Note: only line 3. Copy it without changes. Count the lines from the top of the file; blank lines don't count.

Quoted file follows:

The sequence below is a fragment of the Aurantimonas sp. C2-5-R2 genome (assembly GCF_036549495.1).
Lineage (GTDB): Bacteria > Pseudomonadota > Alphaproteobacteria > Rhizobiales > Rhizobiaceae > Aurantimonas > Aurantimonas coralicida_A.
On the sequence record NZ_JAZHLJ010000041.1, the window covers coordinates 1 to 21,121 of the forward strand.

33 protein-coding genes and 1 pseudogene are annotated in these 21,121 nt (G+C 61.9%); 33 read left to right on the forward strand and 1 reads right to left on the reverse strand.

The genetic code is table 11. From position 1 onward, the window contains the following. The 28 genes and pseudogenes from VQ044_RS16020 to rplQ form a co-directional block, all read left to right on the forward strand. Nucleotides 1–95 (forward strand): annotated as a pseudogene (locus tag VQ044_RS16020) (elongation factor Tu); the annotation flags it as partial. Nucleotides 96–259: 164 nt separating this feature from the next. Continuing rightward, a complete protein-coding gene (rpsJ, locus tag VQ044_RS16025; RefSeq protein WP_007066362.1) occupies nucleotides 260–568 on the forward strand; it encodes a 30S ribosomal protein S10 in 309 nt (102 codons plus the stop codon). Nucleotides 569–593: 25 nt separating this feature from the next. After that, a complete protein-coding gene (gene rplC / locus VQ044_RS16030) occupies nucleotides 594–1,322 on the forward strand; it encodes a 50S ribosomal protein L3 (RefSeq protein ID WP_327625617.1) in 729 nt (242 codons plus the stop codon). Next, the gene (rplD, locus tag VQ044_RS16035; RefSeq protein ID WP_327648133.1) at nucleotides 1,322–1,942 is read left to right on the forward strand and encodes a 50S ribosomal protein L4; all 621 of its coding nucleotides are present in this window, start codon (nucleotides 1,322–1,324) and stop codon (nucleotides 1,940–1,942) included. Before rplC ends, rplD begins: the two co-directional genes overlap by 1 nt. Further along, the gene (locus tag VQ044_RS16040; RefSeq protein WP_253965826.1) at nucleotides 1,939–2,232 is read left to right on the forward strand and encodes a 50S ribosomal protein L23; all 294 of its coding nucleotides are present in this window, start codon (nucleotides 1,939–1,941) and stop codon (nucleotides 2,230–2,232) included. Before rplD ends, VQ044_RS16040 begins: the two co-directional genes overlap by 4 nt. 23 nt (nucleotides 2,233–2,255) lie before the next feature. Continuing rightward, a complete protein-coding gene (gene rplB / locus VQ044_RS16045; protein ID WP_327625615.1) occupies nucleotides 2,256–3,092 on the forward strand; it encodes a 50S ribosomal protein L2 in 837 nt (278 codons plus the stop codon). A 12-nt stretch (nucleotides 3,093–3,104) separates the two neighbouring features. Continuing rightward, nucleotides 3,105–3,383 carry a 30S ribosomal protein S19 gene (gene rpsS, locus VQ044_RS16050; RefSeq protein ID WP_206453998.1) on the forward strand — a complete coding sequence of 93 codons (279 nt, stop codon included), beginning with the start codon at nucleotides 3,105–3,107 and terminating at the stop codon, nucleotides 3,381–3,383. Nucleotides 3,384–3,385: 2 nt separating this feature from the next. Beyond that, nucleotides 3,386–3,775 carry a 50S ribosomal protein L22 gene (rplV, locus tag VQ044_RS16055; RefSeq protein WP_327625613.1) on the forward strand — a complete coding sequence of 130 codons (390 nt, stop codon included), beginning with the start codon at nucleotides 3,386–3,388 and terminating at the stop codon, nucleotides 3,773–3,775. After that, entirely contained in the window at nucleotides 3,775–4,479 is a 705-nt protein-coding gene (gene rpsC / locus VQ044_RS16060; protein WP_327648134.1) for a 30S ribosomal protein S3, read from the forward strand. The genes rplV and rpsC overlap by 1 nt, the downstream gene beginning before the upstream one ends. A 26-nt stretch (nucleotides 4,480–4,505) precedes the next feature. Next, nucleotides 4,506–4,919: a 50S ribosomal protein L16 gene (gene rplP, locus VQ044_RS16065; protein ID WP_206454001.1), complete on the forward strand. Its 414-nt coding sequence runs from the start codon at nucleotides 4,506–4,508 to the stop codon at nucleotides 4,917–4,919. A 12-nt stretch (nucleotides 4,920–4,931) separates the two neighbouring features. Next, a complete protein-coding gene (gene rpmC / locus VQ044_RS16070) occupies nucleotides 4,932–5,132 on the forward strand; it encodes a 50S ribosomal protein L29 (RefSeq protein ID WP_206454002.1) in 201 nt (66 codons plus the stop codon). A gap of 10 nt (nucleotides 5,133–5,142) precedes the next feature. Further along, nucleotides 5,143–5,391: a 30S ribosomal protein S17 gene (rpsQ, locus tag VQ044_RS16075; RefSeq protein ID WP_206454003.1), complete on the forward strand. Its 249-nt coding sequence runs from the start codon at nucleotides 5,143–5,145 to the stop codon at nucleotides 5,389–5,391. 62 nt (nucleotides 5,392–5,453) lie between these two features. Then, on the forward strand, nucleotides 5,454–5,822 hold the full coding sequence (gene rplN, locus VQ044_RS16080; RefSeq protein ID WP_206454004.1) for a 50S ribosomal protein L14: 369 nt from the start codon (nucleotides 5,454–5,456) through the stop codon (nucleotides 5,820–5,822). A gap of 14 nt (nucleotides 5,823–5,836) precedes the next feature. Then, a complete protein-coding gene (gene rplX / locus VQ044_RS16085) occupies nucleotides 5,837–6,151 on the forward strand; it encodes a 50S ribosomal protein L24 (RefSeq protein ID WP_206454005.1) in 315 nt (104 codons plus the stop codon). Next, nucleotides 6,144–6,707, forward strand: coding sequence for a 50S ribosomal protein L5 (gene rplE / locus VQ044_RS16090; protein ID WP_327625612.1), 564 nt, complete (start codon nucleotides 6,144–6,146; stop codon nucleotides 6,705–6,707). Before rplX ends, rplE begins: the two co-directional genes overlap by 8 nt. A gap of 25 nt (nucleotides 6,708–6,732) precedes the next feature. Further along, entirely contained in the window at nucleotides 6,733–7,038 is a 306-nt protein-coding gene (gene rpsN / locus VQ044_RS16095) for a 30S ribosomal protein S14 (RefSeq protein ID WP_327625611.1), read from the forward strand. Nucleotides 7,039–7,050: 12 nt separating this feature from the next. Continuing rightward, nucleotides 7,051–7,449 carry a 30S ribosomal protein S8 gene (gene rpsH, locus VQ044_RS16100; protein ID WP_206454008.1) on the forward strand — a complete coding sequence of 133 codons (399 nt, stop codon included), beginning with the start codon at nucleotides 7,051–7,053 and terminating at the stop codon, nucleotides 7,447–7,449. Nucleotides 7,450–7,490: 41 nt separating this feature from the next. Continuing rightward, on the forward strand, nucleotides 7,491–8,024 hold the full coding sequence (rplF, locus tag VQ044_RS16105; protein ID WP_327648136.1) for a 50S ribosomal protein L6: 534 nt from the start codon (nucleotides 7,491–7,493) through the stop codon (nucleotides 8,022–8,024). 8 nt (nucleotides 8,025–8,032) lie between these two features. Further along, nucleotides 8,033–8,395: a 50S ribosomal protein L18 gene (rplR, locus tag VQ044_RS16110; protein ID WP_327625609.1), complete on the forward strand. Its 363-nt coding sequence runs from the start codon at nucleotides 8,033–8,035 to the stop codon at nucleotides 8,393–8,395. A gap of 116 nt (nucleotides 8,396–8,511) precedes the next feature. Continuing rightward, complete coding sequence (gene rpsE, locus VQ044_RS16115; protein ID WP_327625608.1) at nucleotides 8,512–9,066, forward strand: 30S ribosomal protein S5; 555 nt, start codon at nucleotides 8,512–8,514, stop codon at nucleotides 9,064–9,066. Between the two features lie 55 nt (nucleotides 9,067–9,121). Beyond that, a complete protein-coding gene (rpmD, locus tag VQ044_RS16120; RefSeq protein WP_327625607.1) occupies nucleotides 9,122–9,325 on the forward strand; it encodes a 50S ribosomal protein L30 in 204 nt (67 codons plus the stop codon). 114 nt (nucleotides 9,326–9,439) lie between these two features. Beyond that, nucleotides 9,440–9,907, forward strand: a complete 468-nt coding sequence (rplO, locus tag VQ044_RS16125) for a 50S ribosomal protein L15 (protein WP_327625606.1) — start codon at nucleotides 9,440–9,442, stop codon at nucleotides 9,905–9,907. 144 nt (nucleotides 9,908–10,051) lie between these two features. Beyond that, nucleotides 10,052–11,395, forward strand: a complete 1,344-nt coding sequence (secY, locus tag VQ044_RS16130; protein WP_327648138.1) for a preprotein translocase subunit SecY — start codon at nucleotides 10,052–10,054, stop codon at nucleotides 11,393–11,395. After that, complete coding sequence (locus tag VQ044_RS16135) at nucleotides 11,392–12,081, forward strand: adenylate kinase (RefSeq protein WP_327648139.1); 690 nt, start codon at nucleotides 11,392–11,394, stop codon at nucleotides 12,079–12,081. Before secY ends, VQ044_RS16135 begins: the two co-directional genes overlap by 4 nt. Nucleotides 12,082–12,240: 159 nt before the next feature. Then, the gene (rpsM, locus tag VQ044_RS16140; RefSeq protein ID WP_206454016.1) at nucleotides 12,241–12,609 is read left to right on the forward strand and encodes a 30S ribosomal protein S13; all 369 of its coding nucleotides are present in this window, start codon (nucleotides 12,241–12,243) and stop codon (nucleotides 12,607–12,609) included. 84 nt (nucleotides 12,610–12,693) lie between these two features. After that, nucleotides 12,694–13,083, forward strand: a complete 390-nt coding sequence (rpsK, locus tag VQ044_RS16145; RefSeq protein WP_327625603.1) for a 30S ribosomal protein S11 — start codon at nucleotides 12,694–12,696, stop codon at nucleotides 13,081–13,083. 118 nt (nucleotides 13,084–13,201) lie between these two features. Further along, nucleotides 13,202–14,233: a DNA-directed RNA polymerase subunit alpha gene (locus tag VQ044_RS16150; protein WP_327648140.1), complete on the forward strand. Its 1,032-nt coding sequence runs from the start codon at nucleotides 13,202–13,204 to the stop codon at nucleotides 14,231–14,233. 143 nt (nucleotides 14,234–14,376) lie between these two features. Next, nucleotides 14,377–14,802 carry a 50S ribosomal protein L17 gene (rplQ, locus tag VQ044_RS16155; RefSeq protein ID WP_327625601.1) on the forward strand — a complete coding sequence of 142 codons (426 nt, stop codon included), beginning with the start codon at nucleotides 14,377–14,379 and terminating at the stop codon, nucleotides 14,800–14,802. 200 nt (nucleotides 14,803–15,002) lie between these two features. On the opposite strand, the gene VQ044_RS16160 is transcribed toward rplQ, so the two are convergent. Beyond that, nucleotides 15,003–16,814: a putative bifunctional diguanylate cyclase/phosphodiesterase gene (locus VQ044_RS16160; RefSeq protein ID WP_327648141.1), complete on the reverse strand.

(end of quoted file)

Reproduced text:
On the sequence record NZ_JAZHLJ010000041.1, the window covers coordinates 1 to 21,121 of the forward strand.